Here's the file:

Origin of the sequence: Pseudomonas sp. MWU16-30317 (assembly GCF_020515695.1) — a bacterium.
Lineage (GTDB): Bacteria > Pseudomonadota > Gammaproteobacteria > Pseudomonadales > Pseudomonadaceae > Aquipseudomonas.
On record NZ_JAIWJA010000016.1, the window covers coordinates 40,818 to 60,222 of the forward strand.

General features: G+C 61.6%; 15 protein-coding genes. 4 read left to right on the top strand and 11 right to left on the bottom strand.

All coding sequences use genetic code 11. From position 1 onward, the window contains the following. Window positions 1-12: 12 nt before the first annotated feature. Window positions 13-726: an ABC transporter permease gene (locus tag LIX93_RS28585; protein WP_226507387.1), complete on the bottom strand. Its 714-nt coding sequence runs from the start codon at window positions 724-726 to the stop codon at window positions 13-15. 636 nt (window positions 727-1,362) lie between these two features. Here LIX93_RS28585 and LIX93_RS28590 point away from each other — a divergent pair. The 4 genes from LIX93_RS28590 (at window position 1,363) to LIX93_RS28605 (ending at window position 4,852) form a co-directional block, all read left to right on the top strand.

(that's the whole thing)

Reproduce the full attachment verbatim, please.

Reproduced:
Origin of the sequence: Pseudomonas sp. MWU16-30317 (assembly GCF_020515695.1) — a bacterium.
Lineage (GTDB): Bacteria > Pseudomonadota > Gammaproteobacteria > Pseudomonadales > Pseudomonadaceae > Aquipseudomonas.
On record NZ_JAIWJA010000016.1, the window covers coordinates 40,818 to 60,222 of the forward strand.

General features: G+C 61.6%; 15 protein-coding genes. 4 read left to right on the top strand and 11 right to left on the bottom strand.

All coding sequences use genetic code 11. From position 1 onward, the window contains the following. Window positions 1-12: 12 nt before the first annotated feature. Window positions 13-726: an ABC transporter permease gene (locus tag LIX93_RS28585; protein WP_226507387.1), complete on the bottom strand. Its 714-nt coding sequence runs from the start codon at window positions 724-726 to the stop codon at window positions 13-15. 636 nt (window positions 727-1,362) lie between these two features. Here LIX93_RS28585 and LIX93_RS28590 point away from each other — a divergent pair. The 4 genes from LIX93_RS28590 (at window position 1,363) to LIX93_RS28605 (ending at window position 4,852) form a co-directional block, all read left to right on the top strand.